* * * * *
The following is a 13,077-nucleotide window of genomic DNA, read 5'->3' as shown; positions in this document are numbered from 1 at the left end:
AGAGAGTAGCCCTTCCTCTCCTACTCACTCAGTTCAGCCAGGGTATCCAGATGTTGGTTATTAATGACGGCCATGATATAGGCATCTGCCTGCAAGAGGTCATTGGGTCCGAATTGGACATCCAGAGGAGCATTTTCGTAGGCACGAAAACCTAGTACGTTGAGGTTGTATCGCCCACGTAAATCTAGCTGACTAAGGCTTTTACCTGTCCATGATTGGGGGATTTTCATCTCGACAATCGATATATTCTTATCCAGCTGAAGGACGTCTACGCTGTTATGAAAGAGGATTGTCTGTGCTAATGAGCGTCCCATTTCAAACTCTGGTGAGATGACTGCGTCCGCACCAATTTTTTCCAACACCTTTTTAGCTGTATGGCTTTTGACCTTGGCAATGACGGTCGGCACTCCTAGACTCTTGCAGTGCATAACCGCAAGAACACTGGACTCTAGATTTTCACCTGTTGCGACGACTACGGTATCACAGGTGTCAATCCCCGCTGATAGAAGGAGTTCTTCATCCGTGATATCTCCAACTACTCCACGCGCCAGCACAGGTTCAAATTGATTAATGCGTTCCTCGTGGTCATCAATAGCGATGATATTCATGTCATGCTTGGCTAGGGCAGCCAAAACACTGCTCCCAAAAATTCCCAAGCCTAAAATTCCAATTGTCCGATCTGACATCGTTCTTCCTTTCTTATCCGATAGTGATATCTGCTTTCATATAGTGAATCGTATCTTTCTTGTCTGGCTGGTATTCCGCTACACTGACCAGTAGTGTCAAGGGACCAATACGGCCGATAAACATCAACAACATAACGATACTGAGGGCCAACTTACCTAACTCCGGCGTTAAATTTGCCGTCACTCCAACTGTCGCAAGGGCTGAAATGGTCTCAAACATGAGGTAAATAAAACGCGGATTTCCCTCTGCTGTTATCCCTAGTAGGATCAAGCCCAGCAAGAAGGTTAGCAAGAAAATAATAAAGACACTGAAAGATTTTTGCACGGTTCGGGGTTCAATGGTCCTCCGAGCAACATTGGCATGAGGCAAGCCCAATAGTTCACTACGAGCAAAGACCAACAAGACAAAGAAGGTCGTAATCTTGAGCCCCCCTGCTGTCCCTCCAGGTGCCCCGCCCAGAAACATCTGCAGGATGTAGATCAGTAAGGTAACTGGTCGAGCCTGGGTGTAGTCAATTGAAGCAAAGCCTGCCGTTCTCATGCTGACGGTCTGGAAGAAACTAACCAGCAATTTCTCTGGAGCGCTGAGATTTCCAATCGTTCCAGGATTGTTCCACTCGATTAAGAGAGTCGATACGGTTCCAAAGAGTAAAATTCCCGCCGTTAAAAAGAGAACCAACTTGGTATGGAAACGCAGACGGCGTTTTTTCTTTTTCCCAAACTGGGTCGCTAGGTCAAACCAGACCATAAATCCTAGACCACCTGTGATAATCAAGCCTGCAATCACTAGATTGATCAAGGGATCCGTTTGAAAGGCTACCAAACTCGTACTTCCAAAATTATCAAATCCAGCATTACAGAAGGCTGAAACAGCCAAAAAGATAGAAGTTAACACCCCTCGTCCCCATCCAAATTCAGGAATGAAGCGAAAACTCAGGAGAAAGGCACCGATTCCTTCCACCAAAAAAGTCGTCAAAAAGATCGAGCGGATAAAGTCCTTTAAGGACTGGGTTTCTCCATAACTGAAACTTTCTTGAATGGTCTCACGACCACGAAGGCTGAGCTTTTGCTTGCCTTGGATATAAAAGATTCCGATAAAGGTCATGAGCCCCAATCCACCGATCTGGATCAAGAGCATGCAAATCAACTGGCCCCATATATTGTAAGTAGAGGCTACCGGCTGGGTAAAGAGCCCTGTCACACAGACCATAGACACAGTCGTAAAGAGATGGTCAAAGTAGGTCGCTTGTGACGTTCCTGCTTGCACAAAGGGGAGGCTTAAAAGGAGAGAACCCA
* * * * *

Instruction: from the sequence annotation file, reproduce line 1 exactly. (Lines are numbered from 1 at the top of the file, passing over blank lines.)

The following is a 13,077-nucleotide window of genomic DNA, read 5'->3' as shown; positions in this document are numbered from 1 at the left end: